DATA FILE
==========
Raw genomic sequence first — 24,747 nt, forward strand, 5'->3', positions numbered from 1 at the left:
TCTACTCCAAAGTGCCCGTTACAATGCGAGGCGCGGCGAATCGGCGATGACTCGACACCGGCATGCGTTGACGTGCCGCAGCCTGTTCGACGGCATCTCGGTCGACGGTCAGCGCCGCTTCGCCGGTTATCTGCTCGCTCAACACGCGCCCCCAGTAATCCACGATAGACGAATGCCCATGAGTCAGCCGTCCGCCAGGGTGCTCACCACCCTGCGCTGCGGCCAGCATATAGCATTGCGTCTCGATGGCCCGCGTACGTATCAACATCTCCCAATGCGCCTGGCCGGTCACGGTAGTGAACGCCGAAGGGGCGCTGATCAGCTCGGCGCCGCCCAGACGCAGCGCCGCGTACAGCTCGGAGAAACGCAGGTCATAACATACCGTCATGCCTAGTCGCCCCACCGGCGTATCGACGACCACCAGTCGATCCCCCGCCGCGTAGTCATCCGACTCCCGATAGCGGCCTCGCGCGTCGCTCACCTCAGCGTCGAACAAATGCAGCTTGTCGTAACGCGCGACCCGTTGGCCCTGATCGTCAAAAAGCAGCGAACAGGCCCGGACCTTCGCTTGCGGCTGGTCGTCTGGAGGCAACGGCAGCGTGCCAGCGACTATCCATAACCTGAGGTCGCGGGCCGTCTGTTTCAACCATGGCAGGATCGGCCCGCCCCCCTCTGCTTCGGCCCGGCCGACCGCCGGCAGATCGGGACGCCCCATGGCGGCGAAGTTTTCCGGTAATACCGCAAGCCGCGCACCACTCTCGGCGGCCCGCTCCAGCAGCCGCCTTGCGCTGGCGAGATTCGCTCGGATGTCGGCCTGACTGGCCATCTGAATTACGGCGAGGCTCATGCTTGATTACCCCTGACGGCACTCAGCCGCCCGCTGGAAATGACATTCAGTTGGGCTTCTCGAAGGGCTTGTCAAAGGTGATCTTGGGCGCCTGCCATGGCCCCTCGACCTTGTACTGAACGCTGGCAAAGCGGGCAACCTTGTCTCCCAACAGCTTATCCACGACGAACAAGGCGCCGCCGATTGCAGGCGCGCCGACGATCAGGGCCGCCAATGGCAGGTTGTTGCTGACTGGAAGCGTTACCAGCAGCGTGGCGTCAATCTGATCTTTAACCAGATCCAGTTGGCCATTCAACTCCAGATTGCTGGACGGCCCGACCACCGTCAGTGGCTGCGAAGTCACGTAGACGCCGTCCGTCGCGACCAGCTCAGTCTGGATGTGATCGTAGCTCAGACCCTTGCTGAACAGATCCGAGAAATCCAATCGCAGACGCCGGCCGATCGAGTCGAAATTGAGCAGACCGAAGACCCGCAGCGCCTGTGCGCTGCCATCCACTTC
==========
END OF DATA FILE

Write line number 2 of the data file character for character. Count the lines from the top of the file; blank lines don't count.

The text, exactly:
TCTACTCCAAAGTGCCCGTTACAATGCGAGGCGCGGCGAATCGGCGATGACTCGACACCGGCATGCGTTGACGTGCCGCAGCCTGTTCGACGGCATCTCGGTCGACGGTCAGCGCCGCTTCGCCGGTTATCTGCTCGCTCAACACGCGCCCCCAGTAATCCACGATAGACGAATGCCCATGAGTCAGCCGTCCGCCAGGGTGCTCACCACCCTGCGCTGCGGCCAGCATATAGCATTGCGTCTCGATGGCCCGCGTACGTATCAACATCTCCCAATGCGCCTGGCCGGTCACGGTAGTGAACGCCGAAGGGGCGCTGATCAGCTCGGCGCCGCCCAGACGCAGCGCCGCGTACAGCTCGGAGAAACGCAGGTCATAACATACCGTCATGCCTAGTCGCCCCACCGGCGTATCGACGACCACCAGTCGATCCCCCGCCGCGTAGTCATCCGACTCCCGATAGCGGCCTCGCGCGTCGCTCACCTCAGCGTCGAACAAATGCAGCTTGTCGTAACGCGCGACCCGTTGGCCCTGATCGTCAAAAAGCAGCGAACAGGCCCGGACCTTCGCTTGCGGCTGGTCGTCTGGAGGCAACGGCAGCGTGCCAGCGACTATCCATAACCTGAGGTCGCGGGCCGTCTGTTTCAACCATGGCAGGATCGGCCCGCCCCCCTCTGCTTCGGCCCGGCCGACCGCCGGCAGATCGGGACGCCCCATGGCGGCGAAGTTTTCCGGTAATACCGCAAGCCGCGCACCACTCTCGGCGGCCCGCTCCAGCAGCCGCCTTGCGCTGGCGAGATTCGCTCGGATGTCGGCCTGACTGGCCATCTGAATTACGGCGAGGCTCATGCTTGATTACCCCTGACGGCACTCAGCCGCCCGCTGGAAATGACATTCAGTTGGGCTTCTCGAAGGGCTTGTCAAAGGTGATCTTGGGCGCCTGCCATGGCCCCTCGACCTTGTACTGAACGCTGGCAAAGCGGGCAACCTTGTCTCCCAACAGCTTATCCACGACGAACAAGGCGCCGCCGATTGCAGGCGCGCCGACGATCAGGGCCGCCAATGGCAGGTTGTTGCTGACTGGAAGCGTTACCAGCAGCGTGGCGTCAATCTGATCTTTAACCAGATCCAGTTGGCCATTCAACTCCAGATTGCTGGACGGCCCGACCACCGTCAGTGGCTGCGAAGTCACGTAGACGCCGTCCGTCGCGACCAGCTCAGTCTGGATGTGATCGTAGCTCAGACCCTTGCTGAACAGATCCGAGAAATCCAATCGCAGACGCCGGCCGATCGAGTCGAAATTGAGCAGACCGAAGACCCGCAGCGCCTGTGCGCTGCCATCCACTTC